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The voices of Leopold’s ‘children’ have been inaudible in even the most scathing histories of Belgian rule, but Van Reybrouck has unearthed the memoirs of Disasi Makulo, who dictated his story to his son just before he died in 1941. Born around 1870, Makulo was enslaved as a little boy by Tippu Tip, then purchased at 13 by Stanley. Instead of returning him to his parents, Stanley took him to Europe and placed him in the care of a missionary. Back in Congo, Makulo attended a missionary school ‘run like a Belgian military academy’: four out of every five male students at these schools were obliged to enter the Free State’s army, the Force Publique. Slave, servant boy, missionary pupil, soldier: not an unusual trajectory, and by Congolese standards a lucky one.

Kidnapping and then converting liberated slaves was state policy. Many were educated in isolated ‘chapel farms’ in order to prevent ‘backsliding’. Leopold hoped to transform children like Makulo into mindele ndombe, ‘black white men’. Church and Force Publique worked hand in hand to produce mindele ndombe and to ensure that Congo’s resources were extracted to Leopold’s satisfaction. The king was a shareholder in the companies that were given mining concessions, and benefited greatly from the fin-de-siècle rubber boom.

Leopold’s claim to enlightened leadership rested on the defeat of the Muslim slave traders, but the forced labour system in the Free State was far more brutal than the slavery it replaced. Millions of Congolese were forced to abandon their native crafts and gather rubber under the supervision of black soldiers in the Force Publique and their white officers. Indiscipline was punished with the chicotte, a sharp-edged whip made of dried hippopotamus skin. Summary execution was common; so were rape and forced concubinage. In one rubber expedition, 162 villages were torched, and 1346 people killed. Between five and eight million died during Leopold’s 23-year rule.

In the first few years of the Free State, Leopold’s ‘burning noble words’ (as Conrad wrote of Kurtz) seduced most Europeans, and even got him elected honorary president of the Aborigines Protection Society, but by the early 1890s the atrocities could no longer be hidden. Eventually the Belgian parliament forced him to hand the territory over: it was annexed as a Belgian colony in 1908. Most people in Congo found little reason to rejoice. Labour conditions were hardly less oppressive, though there were fewer deaths; a new regime of ‘scientific colonisation’ emerged, based on the control of African bodies in the name of public safety. Victims of sleeping sickness were confined in remote laboratories where the Belgians tested possible cures on them, such as atoxyl, a derivative of arsenic that sometimes resulted in blindness. For the colonised inhabitants the state was, as Van Reybrouck writes, ‘the gleaming, sterile hypodermic needle that slid into your arm and injected some kind of mysterious poison. The state literally got under your skin.’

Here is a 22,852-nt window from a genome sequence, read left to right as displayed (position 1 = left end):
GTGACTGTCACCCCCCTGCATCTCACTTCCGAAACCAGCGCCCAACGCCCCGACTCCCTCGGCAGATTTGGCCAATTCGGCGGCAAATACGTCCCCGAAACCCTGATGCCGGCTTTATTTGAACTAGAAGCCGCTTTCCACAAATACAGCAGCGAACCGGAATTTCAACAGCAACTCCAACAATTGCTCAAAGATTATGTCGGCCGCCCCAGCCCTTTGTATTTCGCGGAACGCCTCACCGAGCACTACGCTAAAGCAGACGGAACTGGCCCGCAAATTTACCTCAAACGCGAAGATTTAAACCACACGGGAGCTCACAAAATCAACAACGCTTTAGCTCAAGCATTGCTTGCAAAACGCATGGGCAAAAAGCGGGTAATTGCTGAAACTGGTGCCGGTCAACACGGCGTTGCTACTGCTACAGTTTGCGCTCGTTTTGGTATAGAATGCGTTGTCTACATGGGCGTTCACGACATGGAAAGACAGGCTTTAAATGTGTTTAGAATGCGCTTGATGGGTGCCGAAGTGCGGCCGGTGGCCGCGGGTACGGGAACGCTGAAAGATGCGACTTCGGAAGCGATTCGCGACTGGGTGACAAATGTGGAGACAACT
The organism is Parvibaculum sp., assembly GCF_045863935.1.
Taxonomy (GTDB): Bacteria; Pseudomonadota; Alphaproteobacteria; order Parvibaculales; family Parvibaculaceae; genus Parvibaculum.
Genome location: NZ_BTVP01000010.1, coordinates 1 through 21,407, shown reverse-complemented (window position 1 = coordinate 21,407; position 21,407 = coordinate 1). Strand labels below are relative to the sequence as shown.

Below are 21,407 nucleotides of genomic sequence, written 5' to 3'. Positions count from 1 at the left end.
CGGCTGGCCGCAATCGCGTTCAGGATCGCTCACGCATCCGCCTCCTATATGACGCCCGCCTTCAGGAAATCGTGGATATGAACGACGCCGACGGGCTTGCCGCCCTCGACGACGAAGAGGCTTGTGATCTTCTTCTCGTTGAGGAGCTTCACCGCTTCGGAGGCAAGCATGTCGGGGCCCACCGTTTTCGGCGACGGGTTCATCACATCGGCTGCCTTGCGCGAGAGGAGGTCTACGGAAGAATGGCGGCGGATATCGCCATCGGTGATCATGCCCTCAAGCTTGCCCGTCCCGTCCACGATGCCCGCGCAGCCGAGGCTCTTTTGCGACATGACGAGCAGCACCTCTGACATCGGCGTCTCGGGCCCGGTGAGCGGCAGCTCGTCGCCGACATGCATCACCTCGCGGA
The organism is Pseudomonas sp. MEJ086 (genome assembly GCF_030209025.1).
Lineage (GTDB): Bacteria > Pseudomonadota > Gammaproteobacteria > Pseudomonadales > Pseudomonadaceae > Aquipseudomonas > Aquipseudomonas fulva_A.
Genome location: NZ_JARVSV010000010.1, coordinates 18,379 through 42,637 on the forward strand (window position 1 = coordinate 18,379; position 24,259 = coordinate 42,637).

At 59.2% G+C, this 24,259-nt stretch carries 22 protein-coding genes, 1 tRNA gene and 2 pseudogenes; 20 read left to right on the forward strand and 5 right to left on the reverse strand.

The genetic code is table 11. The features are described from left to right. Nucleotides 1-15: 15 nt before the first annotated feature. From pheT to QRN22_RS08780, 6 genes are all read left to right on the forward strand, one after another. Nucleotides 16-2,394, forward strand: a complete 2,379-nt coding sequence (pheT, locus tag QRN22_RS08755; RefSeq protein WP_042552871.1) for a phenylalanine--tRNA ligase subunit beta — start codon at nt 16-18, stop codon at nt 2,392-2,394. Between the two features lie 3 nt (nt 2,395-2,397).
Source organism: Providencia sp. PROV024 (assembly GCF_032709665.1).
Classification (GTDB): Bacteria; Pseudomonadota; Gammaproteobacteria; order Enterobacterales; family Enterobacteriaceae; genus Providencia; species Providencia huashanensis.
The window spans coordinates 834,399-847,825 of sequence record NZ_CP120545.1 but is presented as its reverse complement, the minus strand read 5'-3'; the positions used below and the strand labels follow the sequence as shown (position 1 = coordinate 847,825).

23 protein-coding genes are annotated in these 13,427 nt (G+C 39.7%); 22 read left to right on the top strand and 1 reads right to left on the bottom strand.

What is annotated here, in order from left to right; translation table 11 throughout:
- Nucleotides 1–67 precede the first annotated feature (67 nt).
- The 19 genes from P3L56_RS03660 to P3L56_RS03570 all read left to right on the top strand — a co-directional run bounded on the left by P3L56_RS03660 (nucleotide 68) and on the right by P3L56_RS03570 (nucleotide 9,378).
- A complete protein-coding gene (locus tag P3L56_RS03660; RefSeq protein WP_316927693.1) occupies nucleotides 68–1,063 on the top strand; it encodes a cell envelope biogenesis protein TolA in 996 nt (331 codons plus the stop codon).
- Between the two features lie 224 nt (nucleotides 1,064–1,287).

It also kept you in your place. If you wanted to travel from your region of birth for more than a month, you needed to carry a medical passport. Restrictions on movement fixed people in their regional, ‘tribal’ identities, which were in turn theorised by Belgian ethnographers and promoted in mission schools – Van Reybrouck calls them ‘factories for tribal prejudice’. Congolese children learned to be grateful that ‘the Belgians set us free.’ But the Belgians wanted to lift their subjects only so high: education never went beyond primary instruction. A tiny group of évolués was permitted to emerge, but they were never allowed to assume positions of authority in the civil service or the army; at the time of independence only 17 Congolese had university degrees. Congo’s human potential was deliberately underdeveloped, on the assumption that white rule would last for ever.

Colonial rule, however, had its contradictions. As Congo industrialised, people left their villages to take jobs in factories and in white homes. Though crowded into slums and forced to leave white neighbourhoods after dark, they were exposed to a standard of living they could scarcely have imagined. Their horizons were widened further by Belgium’s wars. The First World War gave soldiers in the Force Publique their first opportunity to fight, not just to police other blacks. In 1916 they helped defeat the Germans at the Battle of Lake Tanganyika. In the Second World War they restored Haile Selassie to the throne, and defeated the Italians at Saio in Abyssinia, near the Sudanese border. ‘We shot only at white people,’ one veteran told Van Reybrouck.